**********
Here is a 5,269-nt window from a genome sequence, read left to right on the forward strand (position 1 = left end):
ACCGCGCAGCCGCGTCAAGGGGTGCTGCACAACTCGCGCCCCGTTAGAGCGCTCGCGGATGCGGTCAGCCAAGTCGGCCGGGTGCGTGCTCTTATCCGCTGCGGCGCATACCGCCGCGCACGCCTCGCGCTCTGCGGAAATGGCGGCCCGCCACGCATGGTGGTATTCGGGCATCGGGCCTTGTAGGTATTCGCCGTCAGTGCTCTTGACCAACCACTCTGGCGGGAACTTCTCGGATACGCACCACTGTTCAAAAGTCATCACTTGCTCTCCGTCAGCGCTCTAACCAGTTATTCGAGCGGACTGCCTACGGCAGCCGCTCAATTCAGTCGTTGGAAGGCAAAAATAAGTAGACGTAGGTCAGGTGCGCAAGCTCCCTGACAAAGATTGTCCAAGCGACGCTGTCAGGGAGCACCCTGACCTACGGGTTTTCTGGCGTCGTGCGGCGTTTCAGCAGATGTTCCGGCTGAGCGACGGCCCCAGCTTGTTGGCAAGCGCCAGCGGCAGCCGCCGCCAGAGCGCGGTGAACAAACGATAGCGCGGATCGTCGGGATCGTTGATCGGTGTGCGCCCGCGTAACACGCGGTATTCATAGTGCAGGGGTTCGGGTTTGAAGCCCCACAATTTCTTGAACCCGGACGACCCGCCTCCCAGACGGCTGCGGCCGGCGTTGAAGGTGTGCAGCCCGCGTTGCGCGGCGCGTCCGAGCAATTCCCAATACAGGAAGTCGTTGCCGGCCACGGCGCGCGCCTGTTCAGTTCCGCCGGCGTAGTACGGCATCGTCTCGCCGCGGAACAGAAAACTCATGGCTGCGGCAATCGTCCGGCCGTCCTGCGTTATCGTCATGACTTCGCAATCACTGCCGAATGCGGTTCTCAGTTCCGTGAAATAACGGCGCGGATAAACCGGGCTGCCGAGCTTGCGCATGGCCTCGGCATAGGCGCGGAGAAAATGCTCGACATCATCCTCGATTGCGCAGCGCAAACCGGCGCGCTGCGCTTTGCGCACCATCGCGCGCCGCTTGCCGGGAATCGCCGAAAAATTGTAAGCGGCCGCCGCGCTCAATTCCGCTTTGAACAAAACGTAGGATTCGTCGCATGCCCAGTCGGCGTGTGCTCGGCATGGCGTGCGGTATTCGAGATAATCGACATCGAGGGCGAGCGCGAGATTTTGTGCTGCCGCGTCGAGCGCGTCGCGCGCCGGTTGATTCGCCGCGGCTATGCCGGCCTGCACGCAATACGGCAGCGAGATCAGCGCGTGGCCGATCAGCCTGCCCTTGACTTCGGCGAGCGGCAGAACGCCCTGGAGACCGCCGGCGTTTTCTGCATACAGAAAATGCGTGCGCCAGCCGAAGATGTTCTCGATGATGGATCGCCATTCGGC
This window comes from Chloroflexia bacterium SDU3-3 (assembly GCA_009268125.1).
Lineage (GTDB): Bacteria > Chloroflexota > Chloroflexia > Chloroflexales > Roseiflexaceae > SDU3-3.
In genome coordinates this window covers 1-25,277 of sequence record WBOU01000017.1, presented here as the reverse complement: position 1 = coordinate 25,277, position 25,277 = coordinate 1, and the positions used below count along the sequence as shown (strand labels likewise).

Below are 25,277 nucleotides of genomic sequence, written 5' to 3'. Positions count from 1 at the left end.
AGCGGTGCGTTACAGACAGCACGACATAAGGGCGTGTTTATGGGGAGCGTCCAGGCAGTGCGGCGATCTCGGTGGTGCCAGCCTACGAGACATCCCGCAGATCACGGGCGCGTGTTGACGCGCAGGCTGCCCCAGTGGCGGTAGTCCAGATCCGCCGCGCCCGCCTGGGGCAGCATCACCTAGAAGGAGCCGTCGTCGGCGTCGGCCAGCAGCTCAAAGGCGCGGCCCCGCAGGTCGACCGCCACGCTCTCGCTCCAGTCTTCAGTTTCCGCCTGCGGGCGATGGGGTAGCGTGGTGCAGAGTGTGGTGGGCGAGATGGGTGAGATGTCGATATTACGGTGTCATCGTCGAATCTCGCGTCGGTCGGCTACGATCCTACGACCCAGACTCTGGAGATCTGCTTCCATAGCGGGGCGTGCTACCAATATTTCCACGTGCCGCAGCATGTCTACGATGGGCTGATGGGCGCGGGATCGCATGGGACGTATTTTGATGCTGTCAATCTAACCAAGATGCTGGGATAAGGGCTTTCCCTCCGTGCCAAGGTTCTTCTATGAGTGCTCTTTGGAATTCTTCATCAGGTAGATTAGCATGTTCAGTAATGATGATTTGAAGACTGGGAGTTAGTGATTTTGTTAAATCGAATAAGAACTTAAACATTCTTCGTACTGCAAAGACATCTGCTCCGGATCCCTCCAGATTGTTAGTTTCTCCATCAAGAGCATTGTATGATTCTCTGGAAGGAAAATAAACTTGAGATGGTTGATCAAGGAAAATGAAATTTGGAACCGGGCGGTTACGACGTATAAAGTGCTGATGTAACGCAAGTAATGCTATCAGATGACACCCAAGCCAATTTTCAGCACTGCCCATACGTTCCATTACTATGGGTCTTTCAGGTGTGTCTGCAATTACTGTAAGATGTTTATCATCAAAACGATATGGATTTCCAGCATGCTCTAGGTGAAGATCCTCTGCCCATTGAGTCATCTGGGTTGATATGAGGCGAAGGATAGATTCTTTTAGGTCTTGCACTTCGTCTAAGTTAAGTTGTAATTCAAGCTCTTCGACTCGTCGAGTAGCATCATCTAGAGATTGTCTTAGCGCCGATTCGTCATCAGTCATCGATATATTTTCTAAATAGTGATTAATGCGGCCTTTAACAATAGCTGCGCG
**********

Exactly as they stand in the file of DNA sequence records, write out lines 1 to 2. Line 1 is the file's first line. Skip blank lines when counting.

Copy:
Here is a 5,269-nt window from a genome sequence, read left to right on the forward strand (position 1 = left end):
ACCGCGCAGCCGCGTCAAGGGGTGCTGCACAACTCGCGCCCCGTTAGAGCGCTCGCGGATGCGGTCAGCCAAGTCGGCCGGGTGCGTGCTCTTATCCGCTGCGGCGCATACCGCCGCGCACGCCTCGCGCTCTGCGGAAATGGCGGCCCGCCACGCATGGTGGTATTCGGGCATCGGGCCTTGTAGGTATTCGCCGTCAGTGCTCTTGACCAACCACTCTGGCGGGAACTTCTCGGATACGCACCACTGTTCAAAAGTCATCACTTGCTCTCCGTCAGCGCTCTAACCAGTTATTCGAGCGGACTGCCTACGGCAGCCGCTCAATTCAGTCGTTGGAAGGCAAAAATAAGTAGACGTAGGTCAGGTGCGCAAGCTCCCTGACAAAGATTGTCCAAGCGACGCTGTCAGGGAGCACCCTGACCTACGGGTTTTCTGGCGTCGTGCGGCGTTTCAGCAGATGTTCCGGCTGAGCGACGGCCCCAGCTTGTTGGCAAGCGCCAGCGGCAGCCGCCGCCAGAGCGCGGTGAACAAACGATAGCGCGGATCGTCGGGATCGTTGATCGGTGTGCGCCCGCGTAACACGCGGTATTCATAGTGCAGGGGTTCGGGTTTGAAGCCCCACAATTTCTTGAACCCGGACGACCCGCCTCCCAGACGGCTGCGGCCGGCGTTGAAGGTGTGCAGCCCGCGTTGCGCGGCGCGTCCGAGCAATTCCCAATACAGGAAGTCGTTGCCGGCCACGGCGCGCGCCTGTTCAGTTCCGCCGGCGTAGTACGGCATCGTCTCGCCGCGGAACAGAAAACTCATGGCTGCGGCAATCGTCCGGCCGTCCTGCGTTATCGTCATGACTTCGCAATCACTGCCGAATGCGGTTCTCAGTTCCGTGAAATAACGGCGCGGATAAACCGGGCTGCCGAGCTTGCGCATGGCCTCGGCATAGGCGCGGAGAAAATGCTCGACATCATCCTCGATTGCGCAGCGCAAACCGGCGCGCTGCGCTTTGCGCACCATCGCGCGCCGCTTGCCGGGAATCGCCGAAAAATTGTAAGCGGCCGCCGCGCTCAATTCCGCTTTGAACAAAACGTAGGATTCGTCGCATGCCCAGTCGGCGTGTGCTCGGCATGGCGTGCGGTATTCGAGATAATCGACATCGAGGGCGAGCGCGAGATTTTGTGCTGCCGCGTCGAGCGCGTCGCGCGCCGGTTGATTCGCCGCGGCTATGCCGGCCTGCACGCAATACGGCAGCGAGATCAGCGCGTGGCCGATCAGCCTGCCCTTGACTTCGGCGAGCGGCAGAACGCCCTGGAGACCGCCGGCGTTTTCTGCATACAGAAAATGCGTGCGCCAGCCGAAGATGTTCTCGATGATGGATCGCCATTCGGC